Ed Thompson photographs rescued hens from factory farms in the UK

ed-thompson photographyA recently rescued hen without feathers wears a jumper to keep warm.

Ed Thompson is a documentary photographer based in London and represented by LUZphoto Agency. This work is from his Re-Home series which looks at the rescue of battery farmed hens in the UK. Thompson writes:

There has always been a need to re-home ex-battery farm hens; once they are around 18 months old they face ‘retirement’ as they are deemed unproductive by the battery farmers, even when most hens can potentially live for another four years. Many people in the UK can play a part, as it’s not some distant issue that is beyond the scope of the British public, and unlike many environmental issues it’s one where we can all act directly. A rescue hen costs only £3 and will provide you with free free-range eggs for around four years, in a time of economic recession it can pay off to live The Good Life. The British Hen Welfare Trust, the largest UK group who rescue and re-home hens, have a refreshing attitude in the world of animal rights/issues, that is they try to work with the battery farmers, rather than fighting them. Because of this I intended to photograph original images and use humor to engage the viewer, rather than depending on over used and clichéd shock imagery that only leads to more controversy rather than solutions.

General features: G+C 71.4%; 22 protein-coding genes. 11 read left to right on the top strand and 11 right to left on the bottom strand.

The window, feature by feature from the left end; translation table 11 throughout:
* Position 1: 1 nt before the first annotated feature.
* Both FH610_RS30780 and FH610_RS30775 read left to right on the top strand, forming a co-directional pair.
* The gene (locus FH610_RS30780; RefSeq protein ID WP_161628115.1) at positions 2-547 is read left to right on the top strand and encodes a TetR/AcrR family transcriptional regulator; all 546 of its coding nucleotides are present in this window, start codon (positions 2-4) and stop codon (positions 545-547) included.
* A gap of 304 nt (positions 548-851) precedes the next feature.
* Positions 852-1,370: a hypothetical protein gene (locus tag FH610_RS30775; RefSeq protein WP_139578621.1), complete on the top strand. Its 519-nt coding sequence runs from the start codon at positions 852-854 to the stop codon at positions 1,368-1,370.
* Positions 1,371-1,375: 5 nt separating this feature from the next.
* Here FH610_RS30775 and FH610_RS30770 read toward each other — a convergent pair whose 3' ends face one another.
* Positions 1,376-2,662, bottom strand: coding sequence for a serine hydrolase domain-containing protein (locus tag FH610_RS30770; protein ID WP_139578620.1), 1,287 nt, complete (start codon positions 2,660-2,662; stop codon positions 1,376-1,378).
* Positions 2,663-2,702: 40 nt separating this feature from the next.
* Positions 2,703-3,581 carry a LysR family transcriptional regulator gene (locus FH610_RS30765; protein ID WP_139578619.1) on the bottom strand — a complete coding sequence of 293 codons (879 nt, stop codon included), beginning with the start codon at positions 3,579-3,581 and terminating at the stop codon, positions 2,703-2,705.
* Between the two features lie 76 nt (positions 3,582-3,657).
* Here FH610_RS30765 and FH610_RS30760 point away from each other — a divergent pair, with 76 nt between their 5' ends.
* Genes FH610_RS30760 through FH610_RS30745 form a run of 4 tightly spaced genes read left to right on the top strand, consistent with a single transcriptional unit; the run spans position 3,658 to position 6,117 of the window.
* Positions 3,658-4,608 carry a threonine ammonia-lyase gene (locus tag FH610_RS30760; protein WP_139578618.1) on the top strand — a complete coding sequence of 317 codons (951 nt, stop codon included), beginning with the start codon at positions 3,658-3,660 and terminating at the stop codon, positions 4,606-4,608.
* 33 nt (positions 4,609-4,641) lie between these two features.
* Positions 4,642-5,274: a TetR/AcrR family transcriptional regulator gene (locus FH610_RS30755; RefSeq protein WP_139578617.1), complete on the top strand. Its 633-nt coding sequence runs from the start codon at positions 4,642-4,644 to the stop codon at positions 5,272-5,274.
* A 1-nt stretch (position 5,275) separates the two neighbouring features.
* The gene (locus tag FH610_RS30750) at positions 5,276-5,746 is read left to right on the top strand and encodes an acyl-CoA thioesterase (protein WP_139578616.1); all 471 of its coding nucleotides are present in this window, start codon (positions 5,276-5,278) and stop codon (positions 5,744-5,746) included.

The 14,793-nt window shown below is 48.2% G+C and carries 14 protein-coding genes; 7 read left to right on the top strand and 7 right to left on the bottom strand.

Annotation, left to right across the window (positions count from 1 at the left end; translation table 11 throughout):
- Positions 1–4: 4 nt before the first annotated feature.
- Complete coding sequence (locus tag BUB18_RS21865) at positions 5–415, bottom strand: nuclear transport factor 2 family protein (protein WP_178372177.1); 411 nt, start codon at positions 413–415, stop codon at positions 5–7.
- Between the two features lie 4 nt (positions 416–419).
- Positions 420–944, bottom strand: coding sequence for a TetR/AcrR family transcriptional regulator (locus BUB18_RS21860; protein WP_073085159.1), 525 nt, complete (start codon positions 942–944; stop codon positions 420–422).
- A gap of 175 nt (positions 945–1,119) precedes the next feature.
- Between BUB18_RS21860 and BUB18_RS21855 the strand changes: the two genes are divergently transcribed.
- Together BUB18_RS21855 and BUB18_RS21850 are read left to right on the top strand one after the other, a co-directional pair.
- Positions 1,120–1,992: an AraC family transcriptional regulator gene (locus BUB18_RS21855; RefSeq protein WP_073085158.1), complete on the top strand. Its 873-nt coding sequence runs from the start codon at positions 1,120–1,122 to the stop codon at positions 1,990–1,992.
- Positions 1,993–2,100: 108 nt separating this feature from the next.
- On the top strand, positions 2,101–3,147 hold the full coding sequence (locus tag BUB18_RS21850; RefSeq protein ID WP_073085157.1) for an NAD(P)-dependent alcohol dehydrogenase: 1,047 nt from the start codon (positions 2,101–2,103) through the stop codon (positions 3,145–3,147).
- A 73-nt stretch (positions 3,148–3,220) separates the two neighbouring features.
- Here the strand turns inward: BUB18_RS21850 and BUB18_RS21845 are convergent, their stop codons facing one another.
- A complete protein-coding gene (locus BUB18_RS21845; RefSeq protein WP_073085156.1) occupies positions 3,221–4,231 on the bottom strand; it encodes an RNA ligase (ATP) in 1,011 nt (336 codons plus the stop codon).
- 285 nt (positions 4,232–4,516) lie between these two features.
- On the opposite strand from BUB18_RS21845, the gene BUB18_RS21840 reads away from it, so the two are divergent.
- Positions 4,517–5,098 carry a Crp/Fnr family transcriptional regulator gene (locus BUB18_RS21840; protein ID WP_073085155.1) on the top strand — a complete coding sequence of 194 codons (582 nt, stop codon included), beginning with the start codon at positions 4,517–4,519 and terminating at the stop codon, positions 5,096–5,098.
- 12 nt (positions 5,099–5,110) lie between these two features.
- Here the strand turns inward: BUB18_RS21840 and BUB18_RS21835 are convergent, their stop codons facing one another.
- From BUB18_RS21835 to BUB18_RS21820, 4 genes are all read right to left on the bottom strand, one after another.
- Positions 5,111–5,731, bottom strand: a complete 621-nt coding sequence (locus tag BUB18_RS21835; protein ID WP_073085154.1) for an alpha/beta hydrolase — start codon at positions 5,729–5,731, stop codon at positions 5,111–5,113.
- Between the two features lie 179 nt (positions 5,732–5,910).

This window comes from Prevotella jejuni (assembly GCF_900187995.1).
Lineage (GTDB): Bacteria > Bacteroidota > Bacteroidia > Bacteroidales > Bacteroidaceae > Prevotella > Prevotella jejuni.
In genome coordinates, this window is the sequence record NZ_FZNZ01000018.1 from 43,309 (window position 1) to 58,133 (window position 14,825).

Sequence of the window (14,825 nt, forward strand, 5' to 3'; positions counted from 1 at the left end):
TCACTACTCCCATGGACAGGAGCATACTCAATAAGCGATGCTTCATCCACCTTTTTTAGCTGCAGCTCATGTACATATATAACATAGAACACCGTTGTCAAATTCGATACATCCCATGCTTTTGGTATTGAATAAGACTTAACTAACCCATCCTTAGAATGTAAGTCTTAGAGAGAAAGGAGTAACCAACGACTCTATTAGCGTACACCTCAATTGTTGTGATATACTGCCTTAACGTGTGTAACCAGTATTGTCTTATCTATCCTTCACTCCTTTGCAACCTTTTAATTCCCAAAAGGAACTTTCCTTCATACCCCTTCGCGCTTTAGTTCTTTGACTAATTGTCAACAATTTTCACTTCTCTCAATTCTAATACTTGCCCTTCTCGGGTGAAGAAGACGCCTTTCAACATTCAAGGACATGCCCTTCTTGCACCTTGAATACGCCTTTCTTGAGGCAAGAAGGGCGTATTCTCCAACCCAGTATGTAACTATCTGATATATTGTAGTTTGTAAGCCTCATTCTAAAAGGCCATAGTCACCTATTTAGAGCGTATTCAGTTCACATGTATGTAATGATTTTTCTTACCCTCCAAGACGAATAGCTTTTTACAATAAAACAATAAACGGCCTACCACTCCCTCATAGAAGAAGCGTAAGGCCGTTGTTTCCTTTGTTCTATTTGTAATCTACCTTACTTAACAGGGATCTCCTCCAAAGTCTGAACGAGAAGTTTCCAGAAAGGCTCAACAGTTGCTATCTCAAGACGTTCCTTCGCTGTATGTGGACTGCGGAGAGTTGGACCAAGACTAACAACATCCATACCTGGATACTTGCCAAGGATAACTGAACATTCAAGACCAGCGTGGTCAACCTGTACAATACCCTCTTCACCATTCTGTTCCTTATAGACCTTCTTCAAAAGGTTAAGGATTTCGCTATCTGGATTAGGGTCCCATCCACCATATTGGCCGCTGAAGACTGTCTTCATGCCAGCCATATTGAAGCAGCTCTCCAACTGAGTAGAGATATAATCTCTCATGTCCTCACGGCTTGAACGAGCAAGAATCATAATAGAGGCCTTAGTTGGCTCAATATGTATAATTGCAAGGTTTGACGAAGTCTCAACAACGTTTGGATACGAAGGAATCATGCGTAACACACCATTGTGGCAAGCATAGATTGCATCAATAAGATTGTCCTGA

ed-thompsonJane Howorth is the founder of The British Hen Welfare Trust, the UK’s first registered charity for laying hens, which has helped tens of thousands of hens enjoy a second chance in life rather than go from cage to slaughter. They recently re-homed their 200,000th battery farm hen.

ed-thompson photographyA woman inspects a recently rescued hen. Many of the hens lose their feathers in the year they spend in a battery farm, the usually grow back within 6 months of being rescued.

ed-thompson photographyJulia Stephenson feeds her ex-battery hens spaghetti on her rooftop in Kensington, London.


Rescued battery farm hens in their new home.


Battery farm hens in the UK.

ed thompson photographyThe 200,000th lucky hen has been re-homed to eight-year-old hen-enthusiast Sam Bradley.

  • Lyle –

    The photography is fine and he’s right, he sure is using humour: Save The Chicken! OMG!

    This is anthropomorphism at it’s funniest. The reporters text is written in a serious manner but the hilarious photos are in total contrast to the text. Chickens were born and bred to lay eggs and then “retire” to our plates.

    200,000 suckers in Britian has to be a joke, never mind fork-feeding spaghetti to your “rescue chickens”.

    That dog looks like it’s salivating while lo0king up at it’s new pet-mate. And I wonder how “hen-enthusiast Sam Bradley” will feel about this silly photo when he’s a little older.

    I couldn’t stop laughing. Great feature.

  • Steve

    “Chickens were born and bred to lay eggs and then “retire” to our plates.”

    Says who? Surely what they’re bred for is up to the people buying them?

    What’s wrong with letting an animal have a happy retirement before they end up on the plate?

    I’m not vegetarian (far from it) but I don’t think it’s unreasonable that people show some respect to the animals we eat. You come over as nothing more than a caveman. 200,000 suckers? No, 200,000 decent humans who put you to shame.

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